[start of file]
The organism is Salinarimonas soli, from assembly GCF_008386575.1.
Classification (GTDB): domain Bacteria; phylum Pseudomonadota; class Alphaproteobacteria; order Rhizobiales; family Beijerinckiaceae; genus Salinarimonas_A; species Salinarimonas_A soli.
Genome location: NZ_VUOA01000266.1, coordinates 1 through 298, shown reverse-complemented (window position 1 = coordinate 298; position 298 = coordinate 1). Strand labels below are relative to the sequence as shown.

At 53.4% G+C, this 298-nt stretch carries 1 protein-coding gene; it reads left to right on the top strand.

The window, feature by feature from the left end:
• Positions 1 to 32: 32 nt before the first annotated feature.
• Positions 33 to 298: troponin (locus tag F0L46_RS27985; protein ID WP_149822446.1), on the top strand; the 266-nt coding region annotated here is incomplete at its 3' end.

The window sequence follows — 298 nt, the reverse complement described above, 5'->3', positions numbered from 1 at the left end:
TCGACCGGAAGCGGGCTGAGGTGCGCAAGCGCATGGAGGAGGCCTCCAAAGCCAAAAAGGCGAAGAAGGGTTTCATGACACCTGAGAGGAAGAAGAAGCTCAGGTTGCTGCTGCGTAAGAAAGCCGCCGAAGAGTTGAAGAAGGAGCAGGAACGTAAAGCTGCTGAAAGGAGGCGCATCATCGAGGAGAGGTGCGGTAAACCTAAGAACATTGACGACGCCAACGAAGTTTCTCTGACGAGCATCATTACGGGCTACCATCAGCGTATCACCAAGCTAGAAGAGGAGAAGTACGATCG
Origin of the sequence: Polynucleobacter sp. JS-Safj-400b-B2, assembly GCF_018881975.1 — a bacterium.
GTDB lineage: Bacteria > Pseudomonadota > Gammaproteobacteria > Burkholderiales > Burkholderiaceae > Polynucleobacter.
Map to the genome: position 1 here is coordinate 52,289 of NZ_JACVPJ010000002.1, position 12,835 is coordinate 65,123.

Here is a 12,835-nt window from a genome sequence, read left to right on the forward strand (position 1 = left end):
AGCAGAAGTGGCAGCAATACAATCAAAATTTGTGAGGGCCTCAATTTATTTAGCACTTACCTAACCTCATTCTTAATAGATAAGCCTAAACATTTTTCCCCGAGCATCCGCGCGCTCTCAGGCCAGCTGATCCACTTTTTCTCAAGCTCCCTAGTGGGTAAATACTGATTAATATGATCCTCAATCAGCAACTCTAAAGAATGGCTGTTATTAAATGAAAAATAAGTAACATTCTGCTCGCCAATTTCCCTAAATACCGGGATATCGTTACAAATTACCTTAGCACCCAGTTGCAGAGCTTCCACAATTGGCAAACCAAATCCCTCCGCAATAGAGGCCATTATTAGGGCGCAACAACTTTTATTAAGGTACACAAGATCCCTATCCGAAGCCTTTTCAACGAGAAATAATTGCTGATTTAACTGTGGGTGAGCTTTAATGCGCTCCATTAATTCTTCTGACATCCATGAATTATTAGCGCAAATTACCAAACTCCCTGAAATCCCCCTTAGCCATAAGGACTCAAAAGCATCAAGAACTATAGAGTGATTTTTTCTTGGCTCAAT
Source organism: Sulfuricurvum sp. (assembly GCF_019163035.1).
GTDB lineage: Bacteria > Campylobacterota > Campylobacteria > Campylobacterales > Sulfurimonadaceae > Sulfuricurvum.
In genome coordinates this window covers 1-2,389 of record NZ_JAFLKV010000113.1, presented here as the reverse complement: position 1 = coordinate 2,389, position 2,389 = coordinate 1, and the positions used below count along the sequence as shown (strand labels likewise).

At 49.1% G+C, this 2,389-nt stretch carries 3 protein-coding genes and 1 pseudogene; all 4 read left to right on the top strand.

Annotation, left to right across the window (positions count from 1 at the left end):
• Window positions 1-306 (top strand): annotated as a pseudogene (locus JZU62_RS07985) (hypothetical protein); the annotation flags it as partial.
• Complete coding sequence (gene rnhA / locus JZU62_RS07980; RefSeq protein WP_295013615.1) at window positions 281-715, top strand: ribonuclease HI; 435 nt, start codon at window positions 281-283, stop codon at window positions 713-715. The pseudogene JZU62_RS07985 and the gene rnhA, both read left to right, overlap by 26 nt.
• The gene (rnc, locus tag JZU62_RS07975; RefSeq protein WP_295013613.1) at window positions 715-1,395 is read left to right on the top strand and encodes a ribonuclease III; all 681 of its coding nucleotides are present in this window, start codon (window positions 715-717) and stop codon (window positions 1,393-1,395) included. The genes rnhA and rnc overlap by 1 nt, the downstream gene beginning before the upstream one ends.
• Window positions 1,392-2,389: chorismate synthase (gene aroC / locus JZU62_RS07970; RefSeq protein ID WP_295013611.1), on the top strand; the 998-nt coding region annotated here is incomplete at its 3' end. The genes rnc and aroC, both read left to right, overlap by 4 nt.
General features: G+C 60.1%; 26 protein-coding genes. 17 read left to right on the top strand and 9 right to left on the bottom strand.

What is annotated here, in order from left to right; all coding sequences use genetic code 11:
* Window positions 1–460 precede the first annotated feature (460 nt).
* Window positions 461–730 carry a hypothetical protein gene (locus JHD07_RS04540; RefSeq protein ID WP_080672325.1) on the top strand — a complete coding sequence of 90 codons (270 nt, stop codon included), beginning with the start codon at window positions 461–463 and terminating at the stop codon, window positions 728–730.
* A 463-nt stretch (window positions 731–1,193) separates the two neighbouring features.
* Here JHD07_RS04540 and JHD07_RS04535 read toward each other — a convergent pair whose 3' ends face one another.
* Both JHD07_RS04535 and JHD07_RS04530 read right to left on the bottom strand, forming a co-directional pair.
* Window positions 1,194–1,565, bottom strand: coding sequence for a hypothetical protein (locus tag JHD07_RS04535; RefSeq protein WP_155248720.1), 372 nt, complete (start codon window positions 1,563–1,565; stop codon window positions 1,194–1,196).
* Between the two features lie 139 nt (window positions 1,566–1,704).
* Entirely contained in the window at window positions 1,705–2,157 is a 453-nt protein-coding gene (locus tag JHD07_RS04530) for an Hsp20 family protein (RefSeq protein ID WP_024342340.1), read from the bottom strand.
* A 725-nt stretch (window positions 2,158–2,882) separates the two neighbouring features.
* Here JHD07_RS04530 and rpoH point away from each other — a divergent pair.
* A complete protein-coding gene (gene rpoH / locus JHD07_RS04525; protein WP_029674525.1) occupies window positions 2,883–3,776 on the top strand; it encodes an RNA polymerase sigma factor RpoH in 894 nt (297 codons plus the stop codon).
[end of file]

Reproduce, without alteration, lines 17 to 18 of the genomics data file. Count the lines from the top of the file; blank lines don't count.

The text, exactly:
In genome coordinates this window covers 1-2,389 of record NZ_JAFLKV010000113.1, presented here as the reverse complement: position 1 = coordinate 2,389, position 2,389 = coordinate 1, and the positions used below count along the sequence as shown (strand labels likewise).

At 49.1% G+C, this 2,389-nt stretch carries 3 protein-coding genes and 1 pseudogene; all 4 read left to right on the top strand.